• Home

Young Writers Society

The Pig Sty

You are viewing the thread for a single comment. To see Snoink's full profile, click here.

  • Spoiler! :
    I remember when I was a girl, the Traveling Wall Memorial came to a local park nearby, so my mom took us there to look at the wall. It was a wall with names of those who had been lost in the Vietnam War. And as she tries to explain this, she starts to cry. Like, ugly crying. I can hear her talking about the draft and her classmates and those who didn't make it home, but all of it was fragmented because she was crying so hard. So even though she was trying to explain what happened, all of it was disjointed and strange. And watching my mother, who is normally one of the most restrained and calm people I know, openly weeping like that was just... stunning.

    Anyway, we read the names on the Memorial and went home, but my main impression of the whole event was that the Vietnam War was terrible because it made my mother cry.

    Anyway. I grew up some. Then I became a teenager. My Grandma Rose came to visit for the summer, but she left on September 10, 2001. We went all the way through the terminal and waved at her while her airplane flew away. Life was good. And then... the very next day... September 11 happened.

    And that was a terrible, terrible day. We watched the news over and over again until we could bear it no longer. My mom made corn muffins for us in a daze as a treat. To this day, corn muffins reminds me of September 11. It was awful and traumatizing in a way that I can't fully explain. It shook the nation in a way that is hard to understand. It was awful. I can't explain it. To this day, I try to avoid watching news footage or reading news footage of that day because I cannot do that without crying my eyes out. It's awful.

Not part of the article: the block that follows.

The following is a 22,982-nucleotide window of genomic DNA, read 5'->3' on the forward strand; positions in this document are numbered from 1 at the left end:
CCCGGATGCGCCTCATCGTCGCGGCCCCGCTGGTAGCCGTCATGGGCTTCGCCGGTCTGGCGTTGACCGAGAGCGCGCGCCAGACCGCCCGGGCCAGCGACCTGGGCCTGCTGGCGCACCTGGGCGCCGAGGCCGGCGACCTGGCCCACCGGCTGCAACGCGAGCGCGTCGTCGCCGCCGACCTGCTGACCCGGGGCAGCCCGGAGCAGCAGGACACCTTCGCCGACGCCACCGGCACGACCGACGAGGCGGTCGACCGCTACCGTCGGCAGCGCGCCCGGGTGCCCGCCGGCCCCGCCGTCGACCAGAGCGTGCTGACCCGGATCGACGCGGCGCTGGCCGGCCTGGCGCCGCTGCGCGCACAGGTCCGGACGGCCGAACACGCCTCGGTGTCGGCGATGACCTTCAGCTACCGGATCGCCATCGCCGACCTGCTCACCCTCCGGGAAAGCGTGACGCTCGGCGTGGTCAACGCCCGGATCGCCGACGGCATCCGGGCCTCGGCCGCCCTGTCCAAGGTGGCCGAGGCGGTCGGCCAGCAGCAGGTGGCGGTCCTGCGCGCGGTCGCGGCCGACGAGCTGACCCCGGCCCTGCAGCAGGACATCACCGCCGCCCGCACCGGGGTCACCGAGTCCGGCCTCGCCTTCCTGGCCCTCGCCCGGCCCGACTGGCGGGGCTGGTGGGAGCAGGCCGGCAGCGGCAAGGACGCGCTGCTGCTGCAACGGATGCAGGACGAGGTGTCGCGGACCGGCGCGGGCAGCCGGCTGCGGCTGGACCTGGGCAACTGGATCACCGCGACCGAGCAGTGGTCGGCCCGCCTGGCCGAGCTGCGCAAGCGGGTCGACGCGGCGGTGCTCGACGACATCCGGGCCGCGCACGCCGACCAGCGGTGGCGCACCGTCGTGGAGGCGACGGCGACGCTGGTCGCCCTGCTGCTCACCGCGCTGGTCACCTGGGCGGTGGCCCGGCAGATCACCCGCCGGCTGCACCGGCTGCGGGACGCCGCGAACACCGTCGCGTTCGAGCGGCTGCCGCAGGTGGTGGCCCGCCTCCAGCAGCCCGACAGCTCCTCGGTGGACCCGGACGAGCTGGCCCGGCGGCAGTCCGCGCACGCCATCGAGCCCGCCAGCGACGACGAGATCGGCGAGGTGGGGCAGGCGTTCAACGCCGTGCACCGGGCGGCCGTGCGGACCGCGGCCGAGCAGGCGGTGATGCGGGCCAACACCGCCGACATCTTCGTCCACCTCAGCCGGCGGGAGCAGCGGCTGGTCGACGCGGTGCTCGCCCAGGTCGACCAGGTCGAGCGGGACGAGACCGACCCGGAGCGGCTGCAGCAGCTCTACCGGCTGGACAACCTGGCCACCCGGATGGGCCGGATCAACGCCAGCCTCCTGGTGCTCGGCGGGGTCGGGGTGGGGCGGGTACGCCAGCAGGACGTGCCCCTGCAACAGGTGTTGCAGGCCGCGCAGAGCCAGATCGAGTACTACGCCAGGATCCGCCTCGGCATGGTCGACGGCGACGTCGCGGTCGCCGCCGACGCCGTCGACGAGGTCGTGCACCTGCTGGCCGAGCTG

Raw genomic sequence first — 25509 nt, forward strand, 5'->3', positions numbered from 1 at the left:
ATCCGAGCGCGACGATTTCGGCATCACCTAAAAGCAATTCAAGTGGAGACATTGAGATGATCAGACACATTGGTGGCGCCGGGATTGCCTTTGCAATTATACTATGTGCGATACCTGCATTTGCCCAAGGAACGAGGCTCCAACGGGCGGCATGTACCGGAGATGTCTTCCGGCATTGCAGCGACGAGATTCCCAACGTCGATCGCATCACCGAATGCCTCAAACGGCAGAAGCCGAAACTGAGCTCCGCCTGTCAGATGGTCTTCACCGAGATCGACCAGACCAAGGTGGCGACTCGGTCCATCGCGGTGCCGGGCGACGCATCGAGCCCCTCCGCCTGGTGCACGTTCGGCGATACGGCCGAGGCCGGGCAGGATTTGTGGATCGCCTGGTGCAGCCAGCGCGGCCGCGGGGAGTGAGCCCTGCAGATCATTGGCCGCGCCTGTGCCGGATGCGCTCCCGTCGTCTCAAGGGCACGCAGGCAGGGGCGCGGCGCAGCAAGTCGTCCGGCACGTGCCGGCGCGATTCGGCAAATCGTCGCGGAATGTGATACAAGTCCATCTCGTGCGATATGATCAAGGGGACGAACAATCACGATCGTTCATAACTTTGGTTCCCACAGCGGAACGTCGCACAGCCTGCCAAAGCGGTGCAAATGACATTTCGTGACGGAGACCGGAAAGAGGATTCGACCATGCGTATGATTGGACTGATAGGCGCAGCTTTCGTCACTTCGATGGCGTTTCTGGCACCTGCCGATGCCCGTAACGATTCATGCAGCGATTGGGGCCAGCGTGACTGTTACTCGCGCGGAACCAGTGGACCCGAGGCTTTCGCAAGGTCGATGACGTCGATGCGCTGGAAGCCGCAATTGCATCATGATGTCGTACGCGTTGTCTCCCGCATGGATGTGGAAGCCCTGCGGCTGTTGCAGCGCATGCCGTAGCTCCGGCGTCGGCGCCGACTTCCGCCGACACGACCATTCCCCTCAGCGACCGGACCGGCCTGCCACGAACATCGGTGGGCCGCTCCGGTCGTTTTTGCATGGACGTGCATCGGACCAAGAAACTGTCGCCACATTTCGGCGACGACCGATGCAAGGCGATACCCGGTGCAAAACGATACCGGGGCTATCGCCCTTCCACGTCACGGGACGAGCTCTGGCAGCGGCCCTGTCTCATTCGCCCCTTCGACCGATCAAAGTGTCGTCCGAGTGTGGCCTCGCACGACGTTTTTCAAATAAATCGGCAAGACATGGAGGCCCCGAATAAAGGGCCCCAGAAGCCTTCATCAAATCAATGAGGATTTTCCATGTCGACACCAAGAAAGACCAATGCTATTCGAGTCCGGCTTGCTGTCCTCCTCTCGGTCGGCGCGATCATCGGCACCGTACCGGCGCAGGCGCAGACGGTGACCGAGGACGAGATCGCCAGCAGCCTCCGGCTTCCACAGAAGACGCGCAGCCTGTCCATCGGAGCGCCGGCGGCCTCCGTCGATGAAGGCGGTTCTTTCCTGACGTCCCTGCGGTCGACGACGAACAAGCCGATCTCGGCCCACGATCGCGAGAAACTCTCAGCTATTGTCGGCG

Anyway, a couple of years ago, I went to a local park with my kids and realized that they had a 9/11 memorial with some of the wreckage from the buildings. So I tried to explain to them what happened and why it was so important and why there was a bunch of twisted metal in the middle of a park with American flags surrounding it... and then I started weeping. And I don't think I was able to teach them anything important... everything they learned was so disjointed and strange because I just. couldn't. stop. crying.

    But they knew that something important happened.

    Anyway, yesterday was September 11 again. Usually, I try to avoid the news that day. But yesterday, they came home with questions and told us what they had learned from history and it was a bit of a shock because September 11 is now only history. There's probably only a couple of you who remember that day with any clarity, if at all. Some of you were probably not even born on that day. And so it probably would seem crazy if you saw some middle-aged woman (aka, me) weeping over it.

    But it was a terrible day.

    Spoiler! :

    I remember that day, though it was vague. My mom picked me up from school that morning and took me home. Apparently, school gave parents the option to pick us up since we didn't know what was going to happen next, and my mom came and got me.

    She didn't let me near the TV, so I only heard on the radio. Even at five I understood it was bad. There's a part of me that wishes I remembered more, because I'm in this weird in between of remembering that day but also not really being able to conceptualize it until later on.

    It is history now, but that's why it's important to never forget it.

    Sep 12, 2023

    Fishr Oh, I remember vividly what I was doing, where I was, and the jaunting questions what happened watching the news.
    Sep 12, 2023

snacks are relevant to every situation and your argument is invalid
— LemonTheDorkyPanda